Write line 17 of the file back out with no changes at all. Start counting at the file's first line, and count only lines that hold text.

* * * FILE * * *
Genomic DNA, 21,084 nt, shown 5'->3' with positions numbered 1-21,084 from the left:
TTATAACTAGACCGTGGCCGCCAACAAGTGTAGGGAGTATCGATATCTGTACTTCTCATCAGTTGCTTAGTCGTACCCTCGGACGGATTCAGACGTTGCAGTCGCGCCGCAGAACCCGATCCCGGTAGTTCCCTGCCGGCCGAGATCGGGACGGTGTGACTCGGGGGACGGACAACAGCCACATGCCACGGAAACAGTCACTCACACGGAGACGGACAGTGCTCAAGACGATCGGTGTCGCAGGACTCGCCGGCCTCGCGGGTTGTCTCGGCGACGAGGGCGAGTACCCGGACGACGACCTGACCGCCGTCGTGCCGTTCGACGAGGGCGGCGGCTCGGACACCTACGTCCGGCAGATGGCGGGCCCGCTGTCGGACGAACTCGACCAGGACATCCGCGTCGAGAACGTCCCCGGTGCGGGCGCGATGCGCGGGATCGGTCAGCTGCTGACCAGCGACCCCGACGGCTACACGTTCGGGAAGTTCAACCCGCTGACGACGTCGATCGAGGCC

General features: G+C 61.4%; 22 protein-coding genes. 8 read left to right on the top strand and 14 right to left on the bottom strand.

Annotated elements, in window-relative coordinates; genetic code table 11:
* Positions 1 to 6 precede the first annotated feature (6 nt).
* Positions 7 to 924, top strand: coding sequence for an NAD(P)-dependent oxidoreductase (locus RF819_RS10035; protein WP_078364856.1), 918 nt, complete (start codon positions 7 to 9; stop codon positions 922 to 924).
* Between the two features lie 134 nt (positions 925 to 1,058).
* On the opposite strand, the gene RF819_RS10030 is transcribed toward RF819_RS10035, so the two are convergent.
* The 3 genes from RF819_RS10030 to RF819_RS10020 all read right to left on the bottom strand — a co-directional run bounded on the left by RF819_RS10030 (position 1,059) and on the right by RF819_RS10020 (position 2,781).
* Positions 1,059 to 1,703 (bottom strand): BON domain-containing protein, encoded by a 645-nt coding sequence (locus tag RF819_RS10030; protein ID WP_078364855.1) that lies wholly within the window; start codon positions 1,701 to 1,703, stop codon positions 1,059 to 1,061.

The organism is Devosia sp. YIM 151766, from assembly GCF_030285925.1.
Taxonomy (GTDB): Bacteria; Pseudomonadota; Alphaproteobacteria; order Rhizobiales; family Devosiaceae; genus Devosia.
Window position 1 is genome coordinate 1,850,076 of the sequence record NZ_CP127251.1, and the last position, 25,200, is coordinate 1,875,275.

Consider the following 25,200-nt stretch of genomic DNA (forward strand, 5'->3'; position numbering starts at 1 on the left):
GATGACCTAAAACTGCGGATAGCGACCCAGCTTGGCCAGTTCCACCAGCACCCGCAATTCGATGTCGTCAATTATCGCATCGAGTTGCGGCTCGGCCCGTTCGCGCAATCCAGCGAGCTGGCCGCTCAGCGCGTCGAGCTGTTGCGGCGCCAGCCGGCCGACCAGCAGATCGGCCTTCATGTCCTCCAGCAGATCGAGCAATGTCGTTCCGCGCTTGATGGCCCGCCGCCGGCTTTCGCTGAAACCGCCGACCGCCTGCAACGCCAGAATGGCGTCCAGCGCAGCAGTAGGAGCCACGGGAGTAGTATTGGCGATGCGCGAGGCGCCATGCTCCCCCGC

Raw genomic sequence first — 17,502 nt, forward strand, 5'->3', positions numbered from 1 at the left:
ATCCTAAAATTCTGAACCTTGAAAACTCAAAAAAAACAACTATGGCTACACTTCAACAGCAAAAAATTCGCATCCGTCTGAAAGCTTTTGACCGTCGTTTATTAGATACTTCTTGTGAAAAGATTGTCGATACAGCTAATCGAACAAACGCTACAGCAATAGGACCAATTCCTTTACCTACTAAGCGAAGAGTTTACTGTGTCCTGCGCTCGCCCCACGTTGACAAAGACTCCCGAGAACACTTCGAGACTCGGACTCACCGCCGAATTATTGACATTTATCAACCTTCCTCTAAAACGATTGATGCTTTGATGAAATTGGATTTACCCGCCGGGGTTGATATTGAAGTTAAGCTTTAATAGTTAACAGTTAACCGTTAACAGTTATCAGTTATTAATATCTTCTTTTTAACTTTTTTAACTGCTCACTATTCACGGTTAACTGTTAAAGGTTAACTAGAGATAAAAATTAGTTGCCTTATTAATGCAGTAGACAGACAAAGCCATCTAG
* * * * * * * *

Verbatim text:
ATCCTAAAATTCTGAACCTTGAAAACTCAAAAAAAACAACTATGGCTACACTTCAACAGCAAAAAATTCGCATCCGTCTGAAAGCTTTTGACCGTCGTTTATTAGATACTTCTTGTGAAAAGATTGTCGATACAGCTAATCGAACAAACGCTACAGCAATAGGACCAATTCCTTTACCTACTAAGCGAAGAGTTTACTGTGTCCTGCGCTCGCCCCACGTTGACAAAGACTCCCGAGAACACTTCGAGACTCGGACTCACCGCCGAATTATTGACATTTATCAACCTTCCTCTAAAACGATTGATGCTTTGATGAAATTGGATTTACCCGCCGGGGTTGATATTGAAGTTAAGCTTTAATAGTTAACAGTTAACCGTTAACAGTTATCAGTTATTAATATCTTCTTTTTAACTTTTTTAACTGCTCACTATTCACGGTTAACTGTTAAAGGTTAACTAGAGATAAAAATTAGTTGCCTTATTAATGCAGTAGACAGACAAAGCCATCTAG